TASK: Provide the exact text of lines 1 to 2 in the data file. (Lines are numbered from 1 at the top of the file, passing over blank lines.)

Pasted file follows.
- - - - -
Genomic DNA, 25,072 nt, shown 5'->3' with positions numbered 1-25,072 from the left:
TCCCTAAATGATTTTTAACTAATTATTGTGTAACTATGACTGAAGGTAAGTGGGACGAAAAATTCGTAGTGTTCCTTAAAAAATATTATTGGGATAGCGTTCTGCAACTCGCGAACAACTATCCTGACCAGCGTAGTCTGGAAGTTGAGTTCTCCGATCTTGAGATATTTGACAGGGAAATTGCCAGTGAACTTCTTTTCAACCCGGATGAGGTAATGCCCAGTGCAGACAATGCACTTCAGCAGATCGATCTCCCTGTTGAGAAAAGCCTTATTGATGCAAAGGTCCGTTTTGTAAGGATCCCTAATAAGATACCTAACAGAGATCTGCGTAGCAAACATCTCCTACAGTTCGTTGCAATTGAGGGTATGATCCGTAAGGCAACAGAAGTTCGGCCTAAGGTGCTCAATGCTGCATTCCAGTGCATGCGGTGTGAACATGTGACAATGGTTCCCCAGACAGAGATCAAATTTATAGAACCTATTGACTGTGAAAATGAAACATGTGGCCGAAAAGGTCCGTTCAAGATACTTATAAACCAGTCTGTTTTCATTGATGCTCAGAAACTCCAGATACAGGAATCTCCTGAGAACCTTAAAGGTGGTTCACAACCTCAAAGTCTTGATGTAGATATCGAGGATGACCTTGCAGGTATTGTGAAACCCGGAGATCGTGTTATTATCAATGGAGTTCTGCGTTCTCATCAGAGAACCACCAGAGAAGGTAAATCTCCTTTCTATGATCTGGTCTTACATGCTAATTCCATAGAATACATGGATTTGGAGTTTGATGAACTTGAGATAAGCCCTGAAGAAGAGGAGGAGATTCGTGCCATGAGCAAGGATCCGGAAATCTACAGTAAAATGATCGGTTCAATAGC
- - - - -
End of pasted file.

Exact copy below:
Genomic DNA, 25,072 nt, shown 5'->3' with positions numbered 1-25,072 from the left:
TCCCTAAATGATTTTTAACTAATTATTGTGTAACTATGACTGAAGGTAAGTGGGACGAAAAATTCGTAGTGTTCCTTAAAAAATATTATTGGGATAGCGTTCTGCAACTCGCGAACAACTATCCTGACCAGCGTAGTCTGGAAGTTGAGTTCTCCGATCTTGAGATATTTGACAGGGAAATTGCCAGTGAACTTCTTTTCAACCCGGATGAGGTAATGCCCAGTGCAGACAATGCACTTCAGCAGATCGATCTCCCTGTTGAGAAAAGCCTTATTGATGCAAAGGTCCGTTTTGTAAGGATCCCTAATAAGATACCTAACAGAGATCTGCGTAGCAAACATCTCCTACAGTTCGTTGCAATTGAGGGTATGATCCGTAAGGCAACAGAAGTTCGGCCTAAGGTGCTCAATGCTGCATTCCAGTGCATGCGGTGTGAACATGTGACAATGGTTCCCCAGACAGAGATCAAATTTATAGAACCTATTGACTGTGAAAATGAAACATGTGGCCGAAAAGGTCCGTTCAAGATACTTATAAACCAGTCTGTTTTCATTGATGCTCAGAAACTCCAGATACAGGAATCTCCTGAGAACCTTAAAGGTGGTTCACAACCTCAAAGTCTTGATGTAGATATCGAGGATGACCTTGCAGGTATTGTGAAACCCGGAGATCGTGTTATTATCAATGGAGTTCTGCGTTCTCATCAGAGAACCACCAGAGAAGGTAAATCTCCTTTCTATGATCTGGTCTTACATGCTAATTCCATAGAATACATGGATTTGGAGTTTGATGAACTTGAGATAAGCCCTGAAGAAGAGGAGGAGATTCGTGCCATGAGCAAGGATCCGGAAATCTACAGTAAAATGATCGGTTCAATAGC